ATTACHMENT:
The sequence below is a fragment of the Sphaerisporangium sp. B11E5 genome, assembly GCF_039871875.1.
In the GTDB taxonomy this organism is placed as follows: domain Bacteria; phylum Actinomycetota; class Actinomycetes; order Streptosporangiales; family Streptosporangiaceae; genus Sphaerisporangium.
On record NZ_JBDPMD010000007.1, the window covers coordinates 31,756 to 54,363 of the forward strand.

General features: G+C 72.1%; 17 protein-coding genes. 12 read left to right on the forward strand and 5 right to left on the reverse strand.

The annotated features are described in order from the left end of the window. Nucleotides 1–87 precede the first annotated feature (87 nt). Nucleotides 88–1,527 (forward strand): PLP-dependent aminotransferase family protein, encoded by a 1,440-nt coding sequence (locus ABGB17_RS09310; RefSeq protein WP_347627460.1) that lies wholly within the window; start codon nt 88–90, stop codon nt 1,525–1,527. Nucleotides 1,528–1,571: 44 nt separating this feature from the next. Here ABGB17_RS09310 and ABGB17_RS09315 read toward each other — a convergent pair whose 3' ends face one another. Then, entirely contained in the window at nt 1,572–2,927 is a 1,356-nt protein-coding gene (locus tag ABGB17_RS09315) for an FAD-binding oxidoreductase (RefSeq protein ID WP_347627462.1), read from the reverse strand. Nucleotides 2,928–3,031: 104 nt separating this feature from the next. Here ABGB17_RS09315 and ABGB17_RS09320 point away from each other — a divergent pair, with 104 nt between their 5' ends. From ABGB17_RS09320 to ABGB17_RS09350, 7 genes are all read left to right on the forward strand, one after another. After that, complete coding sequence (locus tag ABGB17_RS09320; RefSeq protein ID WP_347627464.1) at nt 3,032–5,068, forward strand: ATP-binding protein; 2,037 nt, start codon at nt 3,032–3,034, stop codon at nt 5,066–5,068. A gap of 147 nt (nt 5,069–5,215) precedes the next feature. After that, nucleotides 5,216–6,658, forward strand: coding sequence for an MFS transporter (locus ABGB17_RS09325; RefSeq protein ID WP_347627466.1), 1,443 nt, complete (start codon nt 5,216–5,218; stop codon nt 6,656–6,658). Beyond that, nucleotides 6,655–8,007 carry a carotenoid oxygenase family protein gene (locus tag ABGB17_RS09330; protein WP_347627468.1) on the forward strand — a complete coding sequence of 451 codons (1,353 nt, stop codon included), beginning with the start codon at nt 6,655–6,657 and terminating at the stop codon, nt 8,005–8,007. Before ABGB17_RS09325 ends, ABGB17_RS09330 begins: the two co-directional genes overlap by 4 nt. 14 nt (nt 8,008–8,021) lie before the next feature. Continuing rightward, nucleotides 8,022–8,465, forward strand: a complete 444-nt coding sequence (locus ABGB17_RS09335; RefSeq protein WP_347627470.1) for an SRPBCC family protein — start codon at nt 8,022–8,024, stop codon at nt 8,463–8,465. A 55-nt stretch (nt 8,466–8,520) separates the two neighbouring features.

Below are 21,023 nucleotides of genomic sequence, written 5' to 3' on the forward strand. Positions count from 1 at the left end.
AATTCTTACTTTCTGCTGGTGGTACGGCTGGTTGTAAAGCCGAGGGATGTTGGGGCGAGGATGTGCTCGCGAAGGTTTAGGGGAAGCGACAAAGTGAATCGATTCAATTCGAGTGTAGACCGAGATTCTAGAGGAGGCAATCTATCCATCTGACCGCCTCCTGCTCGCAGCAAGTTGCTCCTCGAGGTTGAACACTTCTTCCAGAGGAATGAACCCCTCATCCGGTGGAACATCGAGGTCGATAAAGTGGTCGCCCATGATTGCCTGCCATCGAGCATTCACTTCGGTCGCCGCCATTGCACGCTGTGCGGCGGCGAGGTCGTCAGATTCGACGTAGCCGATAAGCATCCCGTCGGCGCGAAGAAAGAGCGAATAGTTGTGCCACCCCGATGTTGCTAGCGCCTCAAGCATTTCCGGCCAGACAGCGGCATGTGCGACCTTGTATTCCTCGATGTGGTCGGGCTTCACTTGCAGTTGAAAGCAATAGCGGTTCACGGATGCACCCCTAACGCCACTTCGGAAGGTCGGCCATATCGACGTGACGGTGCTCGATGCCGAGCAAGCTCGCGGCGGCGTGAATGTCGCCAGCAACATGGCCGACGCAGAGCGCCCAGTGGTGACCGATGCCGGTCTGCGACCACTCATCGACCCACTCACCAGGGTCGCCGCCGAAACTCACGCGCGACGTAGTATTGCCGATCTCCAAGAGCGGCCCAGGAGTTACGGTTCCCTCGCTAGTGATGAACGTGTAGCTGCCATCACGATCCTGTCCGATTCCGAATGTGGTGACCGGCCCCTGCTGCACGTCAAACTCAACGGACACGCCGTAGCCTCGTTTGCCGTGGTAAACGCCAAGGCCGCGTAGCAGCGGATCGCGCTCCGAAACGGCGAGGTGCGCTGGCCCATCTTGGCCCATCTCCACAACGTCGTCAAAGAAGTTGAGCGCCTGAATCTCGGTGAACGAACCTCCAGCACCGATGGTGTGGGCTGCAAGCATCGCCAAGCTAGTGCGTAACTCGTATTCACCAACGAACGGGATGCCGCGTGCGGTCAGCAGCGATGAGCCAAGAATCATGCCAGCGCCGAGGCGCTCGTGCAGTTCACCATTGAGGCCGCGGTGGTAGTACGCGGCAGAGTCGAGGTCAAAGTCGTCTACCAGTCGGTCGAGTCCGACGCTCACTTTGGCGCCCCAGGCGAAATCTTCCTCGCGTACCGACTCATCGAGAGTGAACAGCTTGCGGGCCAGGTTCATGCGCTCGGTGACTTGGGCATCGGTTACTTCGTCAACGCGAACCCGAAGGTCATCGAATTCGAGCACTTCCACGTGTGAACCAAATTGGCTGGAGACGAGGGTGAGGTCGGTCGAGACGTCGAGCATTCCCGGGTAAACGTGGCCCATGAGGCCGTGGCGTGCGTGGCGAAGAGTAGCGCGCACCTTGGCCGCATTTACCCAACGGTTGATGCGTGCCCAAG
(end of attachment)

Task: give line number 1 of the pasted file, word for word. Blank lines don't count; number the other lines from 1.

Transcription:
The sequence below is a fragment of the Sphaerisporangium sp. B11E5 genome, assembly GCF_039871875.1.